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Posts Tagged ‘PostgreSQL’

Interesting Data Links, Week Ending 2015-06-27

The most interesting data and database-related articles to come my way this week.

Oracle’s biggest database foe: Could it be Postgres? via Postgres Weekly.

Oracle has such a huge head start, I doubt that PostgreSQL is really a threat. Still, I’m glad to see PostgreSQL so popular among start-ups.

Don’t Let Your Data Out of the Database

Another excellent post by Pat Shaughnessy.

Introducing HypoPG, hypothetical indexes for PostgreSQL

Being able to test the usefulness of an index without having to create it on disk is a fantastic tool for developers. Over-indexing can be as bad as not indexing at all.

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Compiling and Installing PostgreSQL 9.1 from Source on Fedora 15 (64-bit)

September 23, 2011 Leave a comment

Prerequisites

Last week I discussed various reasons why you would want to compile your open-source database from the project’s source code.  I wanted to give an example here of the process for compiling a particular database, PostgreSQL.  Version 9.1 of PostgreSQL was released on 2011-09-11, so the example below works with that code base.

I’m assuming in the following instructions that you’re starting with a sparkling, new Fedora installation.  In other words, you haven’t installed any of the dependencies (e.g., gcc, make, bison) that you’ll need for building the PostgreSQL source code.  I used Fedora 15, 64-bit.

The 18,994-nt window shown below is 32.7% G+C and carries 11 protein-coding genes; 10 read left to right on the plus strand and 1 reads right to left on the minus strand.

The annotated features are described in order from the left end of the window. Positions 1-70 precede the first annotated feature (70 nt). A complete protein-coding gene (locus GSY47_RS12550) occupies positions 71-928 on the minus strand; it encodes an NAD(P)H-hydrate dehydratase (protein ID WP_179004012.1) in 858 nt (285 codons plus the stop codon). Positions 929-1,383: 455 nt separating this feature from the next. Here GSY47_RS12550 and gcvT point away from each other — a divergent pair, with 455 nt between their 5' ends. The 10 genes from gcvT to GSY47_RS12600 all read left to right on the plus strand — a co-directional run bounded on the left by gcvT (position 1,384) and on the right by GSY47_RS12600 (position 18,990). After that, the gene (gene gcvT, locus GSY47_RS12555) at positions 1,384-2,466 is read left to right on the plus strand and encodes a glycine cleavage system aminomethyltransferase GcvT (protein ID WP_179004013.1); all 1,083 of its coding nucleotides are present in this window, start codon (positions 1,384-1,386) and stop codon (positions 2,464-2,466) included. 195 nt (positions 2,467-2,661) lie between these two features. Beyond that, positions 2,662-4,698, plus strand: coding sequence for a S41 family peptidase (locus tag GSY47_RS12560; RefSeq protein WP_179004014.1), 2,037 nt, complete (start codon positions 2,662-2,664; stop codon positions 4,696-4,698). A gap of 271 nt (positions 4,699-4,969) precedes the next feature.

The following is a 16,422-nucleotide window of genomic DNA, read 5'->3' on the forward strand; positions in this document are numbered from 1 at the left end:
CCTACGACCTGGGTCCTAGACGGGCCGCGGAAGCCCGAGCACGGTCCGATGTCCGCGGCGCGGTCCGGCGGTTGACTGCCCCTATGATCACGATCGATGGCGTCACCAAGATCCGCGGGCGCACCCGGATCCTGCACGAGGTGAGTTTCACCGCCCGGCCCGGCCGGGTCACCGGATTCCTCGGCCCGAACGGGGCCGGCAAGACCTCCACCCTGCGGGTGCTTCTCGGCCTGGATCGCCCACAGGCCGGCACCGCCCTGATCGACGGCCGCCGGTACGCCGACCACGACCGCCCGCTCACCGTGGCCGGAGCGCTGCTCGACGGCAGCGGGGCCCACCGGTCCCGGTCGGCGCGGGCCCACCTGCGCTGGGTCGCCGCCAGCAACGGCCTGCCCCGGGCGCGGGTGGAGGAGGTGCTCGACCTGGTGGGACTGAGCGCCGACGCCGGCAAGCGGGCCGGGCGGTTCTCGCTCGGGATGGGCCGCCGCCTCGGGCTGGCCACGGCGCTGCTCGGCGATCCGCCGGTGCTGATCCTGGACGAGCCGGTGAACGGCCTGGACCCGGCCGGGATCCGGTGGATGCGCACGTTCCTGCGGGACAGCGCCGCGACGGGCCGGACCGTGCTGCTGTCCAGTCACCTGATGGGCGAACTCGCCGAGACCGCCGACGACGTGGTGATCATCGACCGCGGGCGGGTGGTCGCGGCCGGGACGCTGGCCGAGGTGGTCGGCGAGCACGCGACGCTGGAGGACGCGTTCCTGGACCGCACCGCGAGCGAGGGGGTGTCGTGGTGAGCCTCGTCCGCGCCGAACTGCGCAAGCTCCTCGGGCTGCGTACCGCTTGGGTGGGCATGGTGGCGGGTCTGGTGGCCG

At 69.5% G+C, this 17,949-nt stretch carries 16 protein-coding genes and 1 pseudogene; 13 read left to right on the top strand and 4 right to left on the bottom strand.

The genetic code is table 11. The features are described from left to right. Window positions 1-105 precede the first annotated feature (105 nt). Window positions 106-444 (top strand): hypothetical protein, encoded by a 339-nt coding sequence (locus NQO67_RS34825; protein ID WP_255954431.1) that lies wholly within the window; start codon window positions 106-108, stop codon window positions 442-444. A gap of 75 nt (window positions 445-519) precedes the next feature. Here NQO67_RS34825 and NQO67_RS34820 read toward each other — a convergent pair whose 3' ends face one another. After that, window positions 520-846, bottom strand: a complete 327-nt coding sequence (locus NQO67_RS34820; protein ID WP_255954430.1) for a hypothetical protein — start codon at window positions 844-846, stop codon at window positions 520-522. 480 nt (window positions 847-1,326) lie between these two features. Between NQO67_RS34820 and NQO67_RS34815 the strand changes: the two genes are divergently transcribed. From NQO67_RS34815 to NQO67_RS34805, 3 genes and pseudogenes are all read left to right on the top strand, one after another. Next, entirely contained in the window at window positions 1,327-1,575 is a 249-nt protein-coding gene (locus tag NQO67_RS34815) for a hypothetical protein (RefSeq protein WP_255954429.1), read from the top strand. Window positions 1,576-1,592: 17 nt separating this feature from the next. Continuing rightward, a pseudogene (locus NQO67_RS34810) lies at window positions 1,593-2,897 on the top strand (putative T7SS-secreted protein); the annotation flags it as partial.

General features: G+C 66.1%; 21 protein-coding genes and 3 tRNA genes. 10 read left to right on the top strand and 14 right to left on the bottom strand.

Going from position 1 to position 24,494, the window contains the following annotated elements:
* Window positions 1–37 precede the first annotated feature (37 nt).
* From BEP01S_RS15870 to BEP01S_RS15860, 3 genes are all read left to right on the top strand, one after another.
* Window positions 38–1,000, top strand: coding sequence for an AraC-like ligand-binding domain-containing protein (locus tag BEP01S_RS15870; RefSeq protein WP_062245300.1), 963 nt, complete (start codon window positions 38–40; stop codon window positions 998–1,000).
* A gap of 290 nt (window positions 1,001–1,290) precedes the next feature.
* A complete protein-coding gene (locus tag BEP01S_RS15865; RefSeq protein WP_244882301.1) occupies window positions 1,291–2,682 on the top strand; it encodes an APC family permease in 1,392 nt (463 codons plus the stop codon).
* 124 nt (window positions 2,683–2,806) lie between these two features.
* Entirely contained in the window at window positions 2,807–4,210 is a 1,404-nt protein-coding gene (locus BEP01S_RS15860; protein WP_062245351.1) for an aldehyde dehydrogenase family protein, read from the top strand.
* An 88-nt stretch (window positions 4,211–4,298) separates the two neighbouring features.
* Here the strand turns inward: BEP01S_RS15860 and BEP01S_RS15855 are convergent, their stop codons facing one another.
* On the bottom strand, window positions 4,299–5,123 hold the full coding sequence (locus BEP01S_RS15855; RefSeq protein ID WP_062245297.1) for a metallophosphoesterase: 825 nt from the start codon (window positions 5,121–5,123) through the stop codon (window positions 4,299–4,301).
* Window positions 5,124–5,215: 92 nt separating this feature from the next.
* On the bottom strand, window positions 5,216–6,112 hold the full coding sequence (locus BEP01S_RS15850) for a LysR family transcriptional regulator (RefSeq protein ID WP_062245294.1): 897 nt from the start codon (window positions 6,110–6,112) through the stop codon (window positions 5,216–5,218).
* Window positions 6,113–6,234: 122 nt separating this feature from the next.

To grab the most up-to-date Postgres code, you’ll want to check it out from the git repository.  If git is not installed on your system, install it.
$ sudo yum install git
There are a number of libraries and software programs that you’ll need if you’re going to build PostgresSQL.  The easiest way to get all of them is to use the yum-builddep command.  (This will also install flex, bison, and Perl, if they are not already present on your system).
$ sudo yum-builddep postgresql
Among other software and libraries, yum should offer to install bison, flex, and tcl.  However, yum-builddep for postgresql does not install the gcc compiler, which you will also need.  To get gcc installed, run the command:
$ sudo yum install gcc

Check out the Source Code using Git

Grabbing the code via git is a very simple one-line command.

$ git clone git://git.postgresql.org/git/postgresql.git
This checks the source code out into a sub-directory of your current location, called postgresql.

Configure the Build

A full list of the configuration options available at the command line is described in the “PostgreSQL 9.1.0 Documentation“.  For this example, I ran a fairly vanilla configuration, but added features for SQL/XML in the database.
$ cd postgresql
$ ./configure --with-libxml --with-libxslt

Make and Install

Now that you’ve fine-tuned exactly how you want Postgres built, you’ll run the fairly standard make and install steps.
$ gmake
Note that you must run the install step as a privileged user, since access to the /usr/local directory (it’s there, at /usr/local/pgsql/bin, that the binary files will live) is restricted by default.
$ sudo gmake install

Post-Installation and Database Configuration

You’ll want to run PostgreSQL as a specific, non-root user, postgres.  So, create this user.

$ sudo adduser postgres
$ sudo passwd postgres

Now, change user to the newborn postgres user to run the database initialization.